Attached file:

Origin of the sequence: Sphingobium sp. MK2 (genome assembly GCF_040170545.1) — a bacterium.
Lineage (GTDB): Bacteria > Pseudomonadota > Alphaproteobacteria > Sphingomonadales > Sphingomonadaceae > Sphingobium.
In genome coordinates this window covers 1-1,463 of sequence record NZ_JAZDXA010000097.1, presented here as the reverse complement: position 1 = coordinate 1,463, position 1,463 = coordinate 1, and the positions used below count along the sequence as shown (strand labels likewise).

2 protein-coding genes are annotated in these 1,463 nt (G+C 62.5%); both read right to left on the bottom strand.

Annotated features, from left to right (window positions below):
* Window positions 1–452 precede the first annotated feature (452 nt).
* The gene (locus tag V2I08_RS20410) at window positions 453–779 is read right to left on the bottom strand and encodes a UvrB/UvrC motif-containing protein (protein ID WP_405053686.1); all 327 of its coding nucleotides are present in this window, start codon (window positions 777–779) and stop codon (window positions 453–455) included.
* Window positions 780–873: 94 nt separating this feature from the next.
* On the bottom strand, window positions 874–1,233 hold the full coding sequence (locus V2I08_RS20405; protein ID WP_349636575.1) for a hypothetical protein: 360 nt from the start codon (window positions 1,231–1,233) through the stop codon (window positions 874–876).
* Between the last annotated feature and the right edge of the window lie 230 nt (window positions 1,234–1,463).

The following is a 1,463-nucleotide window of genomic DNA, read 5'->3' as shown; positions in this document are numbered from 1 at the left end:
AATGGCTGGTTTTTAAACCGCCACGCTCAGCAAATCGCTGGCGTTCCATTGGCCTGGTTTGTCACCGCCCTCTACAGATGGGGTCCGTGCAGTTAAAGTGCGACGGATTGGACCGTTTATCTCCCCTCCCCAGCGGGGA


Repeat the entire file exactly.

Origin of the sequence: Sphingobium sp. MK2 (genome assembly GCF_040170545.1) — a bacterium.
Lineage (GTDB): Bacteria > Pseudomonadota > Alphaproteobacteria > Sphingomonadales > Sphingomonadaceae > Sphingobium.
In genome coordinates this window covers 1-1,463 of sequence record NZ_JAZDXA010000097.1, presented here as the reverse complement: position 1 = coordinate 1,463, position 1,463 = coordinate 1, and the positions used below count along the sequence as shown (strand labels likewise).

2 protein-coding genes are annotated in these 1,463 nt (G+C 62.5%); both read right to left on the bottom strand.

Annotated features, from left to right (window positions below):
* Window positions 1–452 precede the first annotated feature (452 nt).
* The gene (locus tag V2I08_RS20410) at window positions 453–779 is read right to left on the bottom strand and encodes a UvrB/UvrC motif-containing protein (protein ID WP_405053686.1); all 327 of its coding nucleotides are present in this window, start codon (window positions 777–779) and stop codon (window positions 453–455) included.
* Window positions 780–873: 94 nt separating this feature from the next.
* On the bottom strand, window positions 874–1,233 hold the full coding sequence (locus V2I08_RS20405; protein ID WP_349636575.1) for a hypothetical protein: 360 nt from the start codon (window positions 1,231–1,233) through the stop codon (window positions 874–876).
* Between the last annotated feature and the right edge of the window lie 230 nt (window positions 1,234–1,463).

The following is a 1,463-nucleotide window of genomic DNA, read 5'->3' as shown; positions in this document are numbered from 1 at the left end:
AATGGCTGGTTTTTAAACCGCCACGCTCAGCAAATCGCTGGCGTTCCATTGGCCTGGTTTGTCACCGCCCTCTACAGATGGGGTCCGTGCAGTTAAAGTGCGACGGATTGGACCGTTTATCTCCCCTCCCCAGCGGGGA